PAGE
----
Hypocretin Deficiency in Narcoleptic Humans Is Associated with Abdominal Obesity

Authors

  • Simon W. Kok,

    1. Department of General Internal Medicine, Leiden University Medical Center, Leiden, The Netherlands
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  • Sebastiaan Overeem,

    1. Department of Neurology and Clinical Neurophysiology, Leiden University Medical Center, Leiden, The Netherlands
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  • Tommy L.S. Visscher,

    1. Department for Chronic Diseases Epidemiology and Environmental Epidemiology, National Institute of Public Health and the Environment, Bilthoven, The Netherlands
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  • Gert Jan Lammers,

    1. Department of Neurology and Clinical Neurophysiology, Leiden University Medical Center, Leiden, The Netherlands
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  • Jaap C. Seidell,

    1. Department for Chronic Diseases Epidemiology and Environmental Epidemiology, National Institute of Public Health and the Environment, Bilthoven, The Netherlands
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  • Hanno Pijl,

    Corresponding author
    1. Department of General Internal Medicine, Leiden University Medical Center, Leiden, The Netherlands
      Department of General Internal Medicine, Leiden University Medical Center, C1-R39, P.O. Box 9600, 2300 RC Leiden, The Netherlands. E-mail: h.pijl@LUMC.nl
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  • Arend E. Meinders

    1. Department of General Internal Medicine, Leiden University Medical Center, Leiden, The Netherlands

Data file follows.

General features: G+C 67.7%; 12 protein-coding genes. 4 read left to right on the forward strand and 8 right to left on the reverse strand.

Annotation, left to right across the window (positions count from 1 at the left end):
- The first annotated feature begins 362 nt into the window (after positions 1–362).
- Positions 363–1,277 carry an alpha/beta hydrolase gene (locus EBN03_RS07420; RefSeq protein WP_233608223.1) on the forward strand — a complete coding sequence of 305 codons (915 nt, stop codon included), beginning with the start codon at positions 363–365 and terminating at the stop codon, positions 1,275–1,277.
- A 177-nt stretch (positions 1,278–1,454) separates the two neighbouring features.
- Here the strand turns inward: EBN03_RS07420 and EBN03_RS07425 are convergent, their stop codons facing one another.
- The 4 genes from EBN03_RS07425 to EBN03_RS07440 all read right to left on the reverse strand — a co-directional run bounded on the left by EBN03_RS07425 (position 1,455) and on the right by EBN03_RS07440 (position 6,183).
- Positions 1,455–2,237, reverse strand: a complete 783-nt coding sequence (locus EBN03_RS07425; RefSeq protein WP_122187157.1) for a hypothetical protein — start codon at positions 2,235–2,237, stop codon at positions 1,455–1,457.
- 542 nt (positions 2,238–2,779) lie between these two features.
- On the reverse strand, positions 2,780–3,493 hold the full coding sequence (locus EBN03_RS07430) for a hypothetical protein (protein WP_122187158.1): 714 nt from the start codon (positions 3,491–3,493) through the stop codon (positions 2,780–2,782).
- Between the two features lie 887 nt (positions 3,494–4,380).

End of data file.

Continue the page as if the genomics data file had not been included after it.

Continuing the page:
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Department of General Internal Medicine, Leiden University Medical Center, C1-R39, P.O. Box 9600, 2300 RC Leiden, The Netherlands. E-mail: h.pijl@LUMC.nl

Abstract

Objective: To determine the prevalence of obesity among patients with narcolepsy, to estimate associated long-term health risks on the basis of waist circumference, and to distinguish the impact of hypocretin deficiency from that of increased daytime sleepiness (i.e., reduced physical activity) on these anthropometric measures.

Research Methods and Procedures: A cross-sectional, case-control study was conducted. Patients with narcolepsy (n = 138) or idiopathic hypersomnia (IH) (n = 33) were included. Age-matched, healthy members of the Dutch population (Monitoring Project on Risk Factors for Chronic Diseases and Doetinchem Project; n = 10, 526) were used as controls. BMI and waist circumference were determined.

Results: Obesity (BMI ≥ 30 kg/m2) and overweight (BMI 25 to 30 kg/m2) occurred more often among narcolepsy patients [prevalence: 33% (narcoleptics) vs. 12.5% (controls) and 43% (narcoleptics) vs. 36% (controls), respectively; both p < 0.05]. Narcoleptics had a larger waist circumference (mean difference 5 ± 1.4 cm, p < 0.001). The BMI of patients with IH was significantly lower than that of narcolepsy patients (25.6 ± 3.6 vs. 28.5 ± 5.4 kg/m2; p = 0.004).

Discussion: Overweight and obesity occur frequently in patients with narcolepsy. Moreover, these patients have an increased waist circumference, indicating excess fat storage in abdominal depots. The fact that patients with IH had a lower BMI than narcoleptics supports the notion that excessive daytime sleepiness (i.e., inactivity) cannot account for excess body fat in narcoleptic patients.

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